Martin Luther King’s Ten Commandments for Non-Violence

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The civil rights movement of the 1960s was characterized by peaceful resistance among black protesters and their allies against Jim Crow laws and restrictions against voting. The Rev. Martin Luther King Jr., who had been influenced not only by his readings of the work of German theologian Reinhold Niebuhr but also Mahatma M. Gandhi, required his adherents to take the following pledge against violence:

  1. Meditate daily on the teachings and life of Jesus.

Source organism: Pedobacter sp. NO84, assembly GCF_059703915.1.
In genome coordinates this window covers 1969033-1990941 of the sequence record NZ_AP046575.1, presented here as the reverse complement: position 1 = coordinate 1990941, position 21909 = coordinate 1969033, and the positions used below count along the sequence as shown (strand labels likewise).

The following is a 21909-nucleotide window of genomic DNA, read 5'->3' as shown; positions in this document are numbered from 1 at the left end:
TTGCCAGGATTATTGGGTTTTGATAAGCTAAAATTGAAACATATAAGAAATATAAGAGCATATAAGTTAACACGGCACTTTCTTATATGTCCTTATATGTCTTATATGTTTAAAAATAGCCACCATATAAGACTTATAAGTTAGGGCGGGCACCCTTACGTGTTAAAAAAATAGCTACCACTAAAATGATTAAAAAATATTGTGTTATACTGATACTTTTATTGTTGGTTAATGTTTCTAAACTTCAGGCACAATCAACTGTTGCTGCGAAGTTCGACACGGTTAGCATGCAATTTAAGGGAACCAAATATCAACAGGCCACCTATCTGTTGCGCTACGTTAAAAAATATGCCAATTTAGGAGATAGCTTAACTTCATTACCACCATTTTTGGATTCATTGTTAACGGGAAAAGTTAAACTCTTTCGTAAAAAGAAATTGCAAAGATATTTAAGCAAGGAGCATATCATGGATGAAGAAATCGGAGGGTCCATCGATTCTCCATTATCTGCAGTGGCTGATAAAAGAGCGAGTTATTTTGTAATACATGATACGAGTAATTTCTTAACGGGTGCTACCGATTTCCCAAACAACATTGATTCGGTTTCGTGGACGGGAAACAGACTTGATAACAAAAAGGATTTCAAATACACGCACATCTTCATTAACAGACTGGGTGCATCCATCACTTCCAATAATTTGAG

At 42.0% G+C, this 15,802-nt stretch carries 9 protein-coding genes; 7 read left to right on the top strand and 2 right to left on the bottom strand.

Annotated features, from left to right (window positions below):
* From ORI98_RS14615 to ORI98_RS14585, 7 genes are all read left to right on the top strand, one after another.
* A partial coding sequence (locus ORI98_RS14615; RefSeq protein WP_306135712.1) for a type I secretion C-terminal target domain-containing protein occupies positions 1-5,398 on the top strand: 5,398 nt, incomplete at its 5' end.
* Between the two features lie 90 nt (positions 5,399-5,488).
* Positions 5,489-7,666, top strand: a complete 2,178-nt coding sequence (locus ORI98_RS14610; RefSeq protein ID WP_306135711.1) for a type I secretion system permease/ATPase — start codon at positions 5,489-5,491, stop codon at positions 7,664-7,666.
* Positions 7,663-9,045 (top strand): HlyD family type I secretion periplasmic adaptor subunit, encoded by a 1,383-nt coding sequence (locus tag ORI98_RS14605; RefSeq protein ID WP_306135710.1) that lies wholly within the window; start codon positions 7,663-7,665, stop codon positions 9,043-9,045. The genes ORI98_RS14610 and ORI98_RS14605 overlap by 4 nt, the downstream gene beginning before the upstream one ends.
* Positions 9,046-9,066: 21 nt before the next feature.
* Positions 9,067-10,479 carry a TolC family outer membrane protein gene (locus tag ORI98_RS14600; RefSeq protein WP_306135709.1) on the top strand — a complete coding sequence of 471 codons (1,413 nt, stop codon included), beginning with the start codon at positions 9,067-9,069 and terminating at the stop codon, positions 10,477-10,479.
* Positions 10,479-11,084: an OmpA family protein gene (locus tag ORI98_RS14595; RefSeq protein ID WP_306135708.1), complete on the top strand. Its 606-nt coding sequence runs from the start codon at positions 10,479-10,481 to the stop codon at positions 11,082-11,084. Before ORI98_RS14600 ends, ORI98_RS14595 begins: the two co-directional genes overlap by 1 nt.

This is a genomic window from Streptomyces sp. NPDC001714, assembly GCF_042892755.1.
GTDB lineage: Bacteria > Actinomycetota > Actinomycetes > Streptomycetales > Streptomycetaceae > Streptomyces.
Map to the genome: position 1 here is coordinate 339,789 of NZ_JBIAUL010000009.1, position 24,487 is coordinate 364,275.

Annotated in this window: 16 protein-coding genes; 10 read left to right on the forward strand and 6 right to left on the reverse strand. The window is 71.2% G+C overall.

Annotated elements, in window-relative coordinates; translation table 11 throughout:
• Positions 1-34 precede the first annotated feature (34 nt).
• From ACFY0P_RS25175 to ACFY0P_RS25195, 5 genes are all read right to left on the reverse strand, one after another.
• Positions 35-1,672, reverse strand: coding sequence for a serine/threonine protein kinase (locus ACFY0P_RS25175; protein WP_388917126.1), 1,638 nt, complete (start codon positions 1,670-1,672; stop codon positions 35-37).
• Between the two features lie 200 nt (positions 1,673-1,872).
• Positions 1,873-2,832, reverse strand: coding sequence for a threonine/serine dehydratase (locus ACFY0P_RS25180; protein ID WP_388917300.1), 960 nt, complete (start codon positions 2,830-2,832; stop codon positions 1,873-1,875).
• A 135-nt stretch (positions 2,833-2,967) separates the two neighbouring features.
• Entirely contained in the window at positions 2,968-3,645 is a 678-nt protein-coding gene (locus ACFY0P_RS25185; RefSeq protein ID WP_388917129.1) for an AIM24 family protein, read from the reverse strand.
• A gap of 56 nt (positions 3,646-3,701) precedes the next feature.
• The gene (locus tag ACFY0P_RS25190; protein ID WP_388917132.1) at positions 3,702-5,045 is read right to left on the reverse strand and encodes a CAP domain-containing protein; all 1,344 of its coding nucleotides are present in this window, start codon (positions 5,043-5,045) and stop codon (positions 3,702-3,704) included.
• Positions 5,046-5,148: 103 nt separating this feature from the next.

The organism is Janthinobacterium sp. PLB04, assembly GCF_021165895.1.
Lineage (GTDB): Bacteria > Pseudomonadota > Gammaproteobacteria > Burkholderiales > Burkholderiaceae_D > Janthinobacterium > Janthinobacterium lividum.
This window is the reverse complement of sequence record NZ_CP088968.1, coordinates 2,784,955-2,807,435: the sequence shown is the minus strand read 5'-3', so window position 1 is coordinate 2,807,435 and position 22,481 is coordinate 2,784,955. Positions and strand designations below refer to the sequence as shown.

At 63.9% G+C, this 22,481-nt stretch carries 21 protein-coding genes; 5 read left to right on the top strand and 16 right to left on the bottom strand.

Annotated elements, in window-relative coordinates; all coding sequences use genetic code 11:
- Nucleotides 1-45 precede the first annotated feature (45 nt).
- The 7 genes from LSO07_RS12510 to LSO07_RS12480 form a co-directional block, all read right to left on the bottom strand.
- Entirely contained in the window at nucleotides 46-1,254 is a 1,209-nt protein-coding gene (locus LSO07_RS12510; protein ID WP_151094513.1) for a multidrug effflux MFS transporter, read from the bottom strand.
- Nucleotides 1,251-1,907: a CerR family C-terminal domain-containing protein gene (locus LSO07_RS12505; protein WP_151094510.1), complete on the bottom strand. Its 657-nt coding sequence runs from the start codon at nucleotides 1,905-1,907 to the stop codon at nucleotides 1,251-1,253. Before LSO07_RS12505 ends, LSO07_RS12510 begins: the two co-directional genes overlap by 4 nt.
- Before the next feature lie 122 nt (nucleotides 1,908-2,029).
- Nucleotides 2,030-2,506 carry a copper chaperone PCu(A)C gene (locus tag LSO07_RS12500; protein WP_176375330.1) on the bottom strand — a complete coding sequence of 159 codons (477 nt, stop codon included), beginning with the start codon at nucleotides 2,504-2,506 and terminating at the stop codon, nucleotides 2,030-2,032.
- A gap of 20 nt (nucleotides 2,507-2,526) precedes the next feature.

2. Remember always that the non-violent movement seeks justice and reconciliation - not victory.
  3. Walk and talk in the manner of love, for God is love.
  4. Pray daily to be used by God in order that all men might be free.
  5. Sacrifice personal wishes in order that all men might be free.
  6. Observe with both friend and foe the ordinary rules of courtesy.
  7. Seek to perform regular service for others and for the world.
  8. Refrain from the violence of fist, tongue, or heart.
  9. Strive to be in good spiritual and bodily health.
  10. Follow the directions of the movement and of the captain on a demonstration.